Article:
So many great stories disappear from view too soon

I like the idea of a home for retired stories. Somewhere they can gambol about care free and folks can come and visit them. So many stories, especially human interest stories and videos and photo galleries, spend a day or two in the limelight of news homepages then drift under water never to surface again …

Journalism in the Age of Data (2010)

A documentary on data journalism by Geoff McGhee via Flowing Data, who name-check some of the people interviewed: “Martin Wattenberg and Fernanda Viègas kick things off with some of the work they did with IBM. Then it’s Ben Fry from Fathom, then Jeffrey Heer from Stanford, and then Steve Duenes, Matt Ericson, and Amanda Cox of The New York Times. Later …

Gibbets, dismemberment and Dickens’ account of an execution

Interesting to read Michel Foucault’s ‘Discipline & Punish: The Birth of Prison’ which traces punishment through several centuries as it moved from being focused on the body to being more focused on the soul. This passage stayed with me for a while: Even as late as the eighteenth century as 1772, one finds sentences like the …

Mark Twain on what it’s like to be interviewed

From a PBS blog post (link expired) comes a lovely piece Mark Twain wrote (and probably didn’t finish) about what it’s like to be interviewed. “Concerning the ‘Interview.’” No one likes to be interviewed, and yet no one likes to say no; for interviewers are courteous and gentle-mannered, even when they come to destroy. I must …

Our brains, digital media and journalism

From the Nieman report The Digital Landscape: What’s Next for News? comes a few thoughts about our brains, the way we respond to digital media and what that might mean for journalism. Ooh, shiny shiny Russell Poldrack, a professor of psychology and neurobiology and director of the Imaging Research Center at the University of Texas …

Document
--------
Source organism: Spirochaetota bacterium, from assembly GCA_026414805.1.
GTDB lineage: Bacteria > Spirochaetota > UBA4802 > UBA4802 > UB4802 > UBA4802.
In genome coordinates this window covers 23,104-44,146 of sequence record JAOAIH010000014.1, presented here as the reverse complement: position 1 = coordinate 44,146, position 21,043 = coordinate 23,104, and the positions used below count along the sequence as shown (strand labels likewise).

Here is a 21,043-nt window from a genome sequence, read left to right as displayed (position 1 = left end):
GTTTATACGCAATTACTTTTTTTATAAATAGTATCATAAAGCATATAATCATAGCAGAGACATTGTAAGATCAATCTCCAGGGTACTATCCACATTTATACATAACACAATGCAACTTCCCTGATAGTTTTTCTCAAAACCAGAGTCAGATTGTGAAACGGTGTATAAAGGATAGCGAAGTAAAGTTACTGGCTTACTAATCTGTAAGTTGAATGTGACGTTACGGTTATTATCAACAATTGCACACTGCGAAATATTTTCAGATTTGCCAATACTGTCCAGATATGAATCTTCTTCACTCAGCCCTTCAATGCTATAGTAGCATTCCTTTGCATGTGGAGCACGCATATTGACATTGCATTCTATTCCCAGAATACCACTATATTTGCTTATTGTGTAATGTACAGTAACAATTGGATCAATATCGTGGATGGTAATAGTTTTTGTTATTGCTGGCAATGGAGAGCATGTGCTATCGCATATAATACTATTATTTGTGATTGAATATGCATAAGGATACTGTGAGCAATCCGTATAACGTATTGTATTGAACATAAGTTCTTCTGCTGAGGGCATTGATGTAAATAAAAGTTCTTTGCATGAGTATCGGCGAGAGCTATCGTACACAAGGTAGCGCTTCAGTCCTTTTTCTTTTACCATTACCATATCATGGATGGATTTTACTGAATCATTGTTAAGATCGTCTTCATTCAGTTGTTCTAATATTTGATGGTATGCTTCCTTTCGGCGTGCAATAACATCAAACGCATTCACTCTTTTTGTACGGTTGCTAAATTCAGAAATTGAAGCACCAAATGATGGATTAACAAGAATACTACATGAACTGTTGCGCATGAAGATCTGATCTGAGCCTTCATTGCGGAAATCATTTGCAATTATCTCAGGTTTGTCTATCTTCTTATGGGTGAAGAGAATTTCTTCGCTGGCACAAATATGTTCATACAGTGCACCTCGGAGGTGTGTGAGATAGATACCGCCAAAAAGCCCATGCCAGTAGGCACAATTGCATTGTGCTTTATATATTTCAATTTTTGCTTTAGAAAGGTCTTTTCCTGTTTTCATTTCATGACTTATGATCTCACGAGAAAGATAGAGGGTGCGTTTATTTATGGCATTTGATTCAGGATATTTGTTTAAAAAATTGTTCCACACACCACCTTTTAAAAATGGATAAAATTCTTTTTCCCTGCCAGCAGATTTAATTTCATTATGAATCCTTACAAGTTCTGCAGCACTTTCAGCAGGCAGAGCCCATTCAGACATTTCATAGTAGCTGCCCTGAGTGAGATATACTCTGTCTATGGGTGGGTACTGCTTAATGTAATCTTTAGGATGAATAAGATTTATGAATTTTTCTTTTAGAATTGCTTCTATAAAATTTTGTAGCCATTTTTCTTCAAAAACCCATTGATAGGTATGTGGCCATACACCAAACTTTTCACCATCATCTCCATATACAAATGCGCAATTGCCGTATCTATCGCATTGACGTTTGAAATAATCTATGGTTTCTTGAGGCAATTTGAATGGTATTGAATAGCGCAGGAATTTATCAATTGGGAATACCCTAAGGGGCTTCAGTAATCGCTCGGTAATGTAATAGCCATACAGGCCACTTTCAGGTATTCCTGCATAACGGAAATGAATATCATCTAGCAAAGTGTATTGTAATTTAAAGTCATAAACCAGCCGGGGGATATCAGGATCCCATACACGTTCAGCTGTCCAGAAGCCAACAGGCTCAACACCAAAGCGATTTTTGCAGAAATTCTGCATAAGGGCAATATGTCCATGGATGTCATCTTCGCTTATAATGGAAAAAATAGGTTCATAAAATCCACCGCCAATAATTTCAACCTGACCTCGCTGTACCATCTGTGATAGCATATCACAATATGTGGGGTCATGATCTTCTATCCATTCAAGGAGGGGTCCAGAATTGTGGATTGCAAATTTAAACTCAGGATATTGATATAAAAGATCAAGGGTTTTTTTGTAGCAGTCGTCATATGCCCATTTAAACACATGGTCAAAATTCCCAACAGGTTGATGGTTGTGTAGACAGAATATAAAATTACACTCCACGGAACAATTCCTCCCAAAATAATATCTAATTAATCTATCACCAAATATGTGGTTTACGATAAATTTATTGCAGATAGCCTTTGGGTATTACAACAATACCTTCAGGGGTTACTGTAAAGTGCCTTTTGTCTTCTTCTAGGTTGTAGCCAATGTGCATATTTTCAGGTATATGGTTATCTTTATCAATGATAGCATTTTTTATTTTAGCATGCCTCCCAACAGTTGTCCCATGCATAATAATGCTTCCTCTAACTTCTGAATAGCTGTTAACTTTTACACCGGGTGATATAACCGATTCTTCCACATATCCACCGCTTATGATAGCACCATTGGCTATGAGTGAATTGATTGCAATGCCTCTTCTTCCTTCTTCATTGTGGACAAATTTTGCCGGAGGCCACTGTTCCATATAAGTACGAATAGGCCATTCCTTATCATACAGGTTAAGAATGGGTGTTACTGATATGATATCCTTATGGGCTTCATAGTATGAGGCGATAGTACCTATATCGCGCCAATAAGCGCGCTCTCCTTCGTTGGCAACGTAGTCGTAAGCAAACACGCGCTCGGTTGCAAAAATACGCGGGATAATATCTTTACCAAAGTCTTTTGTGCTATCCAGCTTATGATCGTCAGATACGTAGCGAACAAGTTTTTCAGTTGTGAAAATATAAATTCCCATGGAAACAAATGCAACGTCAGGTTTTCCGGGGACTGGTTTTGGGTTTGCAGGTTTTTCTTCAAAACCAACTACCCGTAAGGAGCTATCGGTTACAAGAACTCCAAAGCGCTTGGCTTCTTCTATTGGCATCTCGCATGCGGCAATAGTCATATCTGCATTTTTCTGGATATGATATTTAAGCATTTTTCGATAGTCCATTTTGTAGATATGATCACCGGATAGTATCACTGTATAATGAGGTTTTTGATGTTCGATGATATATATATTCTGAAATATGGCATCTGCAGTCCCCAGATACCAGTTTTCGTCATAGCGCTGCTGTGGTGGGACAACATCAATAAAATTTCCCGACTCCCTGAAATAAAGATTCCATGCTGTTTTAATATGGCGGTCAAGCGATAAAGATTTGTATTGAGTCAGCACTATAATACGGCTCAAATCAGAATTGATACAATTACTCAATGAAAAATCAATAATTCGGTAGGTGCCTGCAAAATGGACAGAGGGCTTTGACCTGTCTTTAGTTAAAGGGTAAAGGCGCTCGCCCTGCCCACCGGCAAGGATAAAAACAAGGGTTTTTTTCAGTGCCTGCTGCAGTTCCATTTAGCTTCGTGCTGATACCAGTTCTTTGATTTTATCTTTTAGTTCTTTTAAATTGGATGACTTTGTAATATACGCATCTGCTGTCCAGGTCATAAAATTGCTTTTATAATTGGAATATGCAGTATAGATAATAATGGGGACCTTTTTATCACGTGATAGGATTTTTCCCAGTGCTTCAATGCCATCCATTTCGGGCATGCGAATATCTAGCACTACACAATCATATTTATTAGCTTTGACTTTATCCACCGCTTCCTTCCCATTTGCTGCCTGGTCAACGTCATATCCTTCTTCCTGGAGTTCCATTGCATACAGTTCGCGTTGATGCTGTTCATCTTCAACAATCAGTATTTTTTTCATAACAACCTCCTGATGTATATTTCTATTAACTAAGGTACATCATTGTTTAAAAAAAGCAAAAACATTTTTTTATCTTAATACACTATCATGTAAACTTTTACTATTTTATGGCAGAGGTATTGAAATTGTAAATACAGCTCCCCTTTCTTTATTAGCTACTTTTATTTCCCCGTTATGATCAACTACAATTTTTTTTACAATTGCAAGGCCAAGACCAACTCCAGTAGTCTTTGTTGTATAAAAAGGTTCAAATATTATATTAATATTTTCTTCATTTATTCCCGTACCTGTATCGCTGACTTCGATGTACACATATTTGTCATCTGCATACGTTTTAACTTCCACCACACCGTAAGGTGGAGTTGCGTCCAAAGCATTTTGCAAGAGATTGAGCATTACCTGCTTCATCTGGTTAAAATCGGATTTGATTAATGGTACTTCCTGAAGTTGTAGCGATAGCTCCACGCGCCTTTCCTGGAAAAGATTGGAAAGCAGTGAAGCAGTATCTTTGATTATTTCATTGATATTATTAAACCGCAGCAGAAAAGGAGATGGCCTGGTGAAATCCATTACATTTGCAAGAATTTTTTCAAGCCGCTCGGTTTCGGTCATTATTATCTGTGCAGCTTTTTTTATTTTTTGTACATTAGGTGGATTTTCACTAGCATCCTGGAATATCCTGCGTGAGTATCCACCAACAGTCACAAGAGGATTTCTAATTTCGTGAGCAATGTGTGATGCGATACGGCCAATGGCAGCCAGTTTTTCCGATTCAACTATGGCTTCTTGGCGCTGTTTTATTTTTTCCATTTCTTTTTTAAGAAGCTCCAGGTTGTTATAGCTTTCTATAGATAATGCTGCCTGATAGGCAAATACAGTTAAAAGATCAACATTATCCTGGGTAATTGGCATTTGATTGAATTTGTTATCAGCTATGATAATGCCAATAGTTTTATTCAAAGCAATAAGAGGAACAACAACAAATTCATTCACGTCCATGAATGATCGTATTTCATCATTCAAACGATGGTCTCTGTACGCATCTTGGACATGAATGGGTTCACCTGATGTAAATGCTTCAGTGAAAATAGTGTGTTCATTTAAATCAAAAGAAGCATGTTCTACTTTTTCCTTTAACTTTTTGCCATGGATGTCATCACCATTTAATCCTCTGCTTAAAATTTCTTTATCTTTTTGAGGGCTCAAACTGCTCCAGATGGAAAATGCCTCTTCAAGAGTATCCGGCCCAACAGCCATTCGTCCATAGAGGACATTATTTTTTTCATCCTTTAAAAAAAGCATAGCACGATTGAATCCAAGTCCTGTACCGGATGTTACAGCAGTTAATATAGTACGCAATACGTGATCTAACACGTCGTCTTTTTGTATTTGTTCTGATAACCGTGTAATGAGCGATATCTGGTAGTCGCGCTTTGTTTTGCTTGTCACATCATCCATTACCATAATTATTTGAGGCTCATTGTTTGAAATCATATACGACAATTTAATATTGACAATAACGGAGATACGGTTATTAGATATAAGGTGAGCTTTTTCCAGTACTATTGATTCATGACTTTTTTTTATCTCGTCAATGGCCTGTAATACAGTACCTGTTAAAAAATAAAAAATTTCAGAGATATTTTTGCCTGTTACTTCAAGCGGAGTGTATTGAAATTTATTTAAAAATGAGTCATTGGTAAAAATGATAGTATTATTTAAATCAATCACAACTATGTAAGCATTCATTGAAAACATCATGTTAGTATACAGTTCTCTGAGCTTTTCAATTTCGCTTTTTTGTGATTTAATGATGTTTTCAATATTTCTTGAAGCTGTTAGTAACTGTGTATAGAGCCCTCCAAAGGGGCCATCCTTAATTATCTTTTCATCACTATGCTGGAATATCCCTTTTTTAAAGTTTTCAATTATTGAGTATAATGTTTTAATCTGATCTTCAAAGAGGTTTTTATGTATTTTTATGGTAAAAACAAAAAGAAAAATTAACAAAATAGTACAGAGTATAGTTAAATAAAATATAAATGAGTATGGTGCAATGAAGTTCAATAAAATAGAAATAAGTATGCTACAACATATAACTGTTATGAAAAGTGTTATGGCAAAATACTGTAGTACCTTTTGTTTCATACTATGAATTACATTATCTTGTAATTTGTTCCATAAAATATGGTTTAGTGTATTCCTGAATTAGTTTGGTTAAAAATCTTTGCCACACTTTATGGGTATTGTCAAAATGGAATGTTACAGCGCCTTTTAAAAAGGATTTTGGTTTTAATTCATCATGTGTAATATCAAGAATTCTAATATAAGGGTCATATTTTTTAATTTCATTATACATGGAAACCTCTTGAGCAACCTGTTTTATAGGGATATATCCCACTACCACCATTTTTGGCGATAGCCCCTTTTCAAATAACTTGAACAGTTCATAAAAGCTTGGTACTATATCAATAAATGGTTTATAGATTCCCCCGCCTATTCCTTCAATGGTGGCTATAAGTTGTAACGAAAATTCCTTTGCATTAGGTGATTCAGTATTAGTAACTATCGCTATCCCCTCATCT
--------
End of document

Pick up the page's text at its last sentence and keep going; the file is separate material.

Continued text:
News has a filter problem: we judge the whole on the little we see

I reckon I read 10 per cent of what a news org produces on a given day; more on some days, less on others, and some days none at all. So my perception of ‘the news’ as a whole is based on this small amount I see of what the world’s news orgs produce – …

Younger journalists, self-censorship & other newsroom trends

I 2010 I attended an International Media Conference along with hundreds of journalists from a staggering array of Asia-Pacific countries including Myanmar, Fiji, Papua New Guinea, China, US, Taiwan, Australia, Japan, Singapore and Nepal. I travelled to the conference with financial support from the Asia NZ Foundation, which aims to strengthen awareness in New Zealand of Asian …

Journalists ‘should be interviewed once a year’

John Longhurst on the Canadian Journalism Project suggests journalists should be interviewed themselves from time to time, so they know what it’s like. And that the interview should be published, so they know what it’s like to have a stranger’s account of themselves on public display. I agree. I’ve been interviewed a few times over the years …